Go With The Flow: An Introduction to Hydro Energy

by | Energy Conservation, Energy Resources

It often moves very fast and generally has lots of power behind it.  It’s strong enough to sweep away whole towns and villages and powerful enough to strike fear in the hearts of meteorologists and forecasters worldwide. It’s water.  And people have been harnessing the energy of moving water for centuries, dating back to Ancient Greece, where waterwheels were installed in rapidly flowing rivers to turn millstones. The form of energy that can be generated from moving water is called hydro energy.

How is Hydro Energy Created?

Hydro energy is created in a process that starts when water flows through a dam (the dam can be opened or closed to varying degrees to control water flow and to produce the amount of electricity needed, based on demand). The water behind the dam moves through an intake and subsequently turns blades in a turbine.  The turbine spins a generator and produces electricity. The amount of electricity generated depends on how far the water drops and how much water moves through the system. The electricity can be transported over long-distance electric lines to homes, factories, and businesses.

A small hydroelectric power system can produce enough electricity for a home, but a big one, like the Grand Coulee Dam on the Columbia River in northern Washington, can produce “more than 70 percent of the electricity made in Washington State,” according to National Geographic.

Hydroelectric power is the most widely used form of renewable energy and now accounts for approximately 16% of the world’s electricity.

What are the Advantages?
How is it a Renewable Source of Energy?

Hydroelectric power has many benefits. For starters, it’s the cheapest way to produce electricity and it’s a renewable energy source, as the water used to drive the turbines is derived from rainwater and melted snow. Hydroelectric power can also be produced and then stored for future use.  Production of hydro energy doesn’t involve burning fossil fuels, like coal or oil, so it doesn’t produce emissions or harmful chemicals that pollute the air. Hydroelectric energy also doesn’t produce carbon dioxide, the element responsible for the green house effect, which is thought to be the reason for climate change. Once a hydroelectric complex is constructed, the project produces no direct waste.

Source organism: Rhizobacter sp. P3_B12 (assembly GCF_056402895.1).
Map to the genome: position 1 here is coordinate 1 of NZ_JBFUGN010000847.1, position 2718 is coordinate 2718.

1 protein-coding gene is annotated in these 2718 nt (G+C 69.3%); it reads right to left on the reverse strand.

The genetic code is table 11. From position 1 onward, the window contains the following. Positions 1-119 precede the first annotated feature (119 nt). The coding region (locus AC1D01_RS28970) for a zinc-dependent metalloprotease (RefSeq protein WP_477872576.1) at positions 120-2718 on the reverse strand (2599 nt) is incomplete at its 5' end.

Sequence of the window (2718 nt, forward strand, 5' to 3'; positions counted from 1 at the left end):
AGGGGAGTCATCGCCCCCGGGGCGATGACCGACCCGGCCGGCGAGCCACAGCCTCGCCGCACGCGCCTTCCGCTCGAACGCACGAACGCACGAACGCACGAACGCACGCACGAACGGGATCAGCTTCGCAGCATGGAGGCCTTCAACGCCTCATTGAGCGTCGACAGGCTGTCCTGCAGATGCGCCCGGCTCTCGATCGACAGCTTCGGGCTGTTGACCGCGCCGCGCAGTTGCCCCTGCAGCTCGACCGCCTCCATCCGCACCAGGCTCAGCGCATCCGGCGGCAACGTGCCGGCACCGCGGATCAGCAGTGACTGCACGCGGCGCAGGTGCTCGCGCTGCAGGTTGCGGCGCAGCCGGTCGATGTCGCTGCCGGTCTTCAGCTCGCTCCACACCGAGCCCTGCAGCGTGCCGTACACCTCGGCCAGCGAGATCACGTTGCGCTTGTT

Hydro is also a flexible source of electricity since plants can be ramped up and down very quickly to adapt to changing energy demands.

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What are the Disadvantages of Using Hydroelectric Power?

As with everything, hydroelectric power has its disadvantages. For one, damming rivers may destroy or disrupt wildlife and other natural resources. Hydropower plants can also cause low dissolved oxygen levels in the water, which is harmful to wildlife, ecosystems and, in some cases, agriculture. Further, the installation and maintenance costs associated with hydroelectric plants can be extremely costly.  Initial capital outlays can be serious obstacles.

Now that you’re acquainted with hydro energy, check out our articles on other renewable energy sources like, solar, wind and wave energy. And don’t forget to like us on Just Energy Facebook and to follow us on Twitter.

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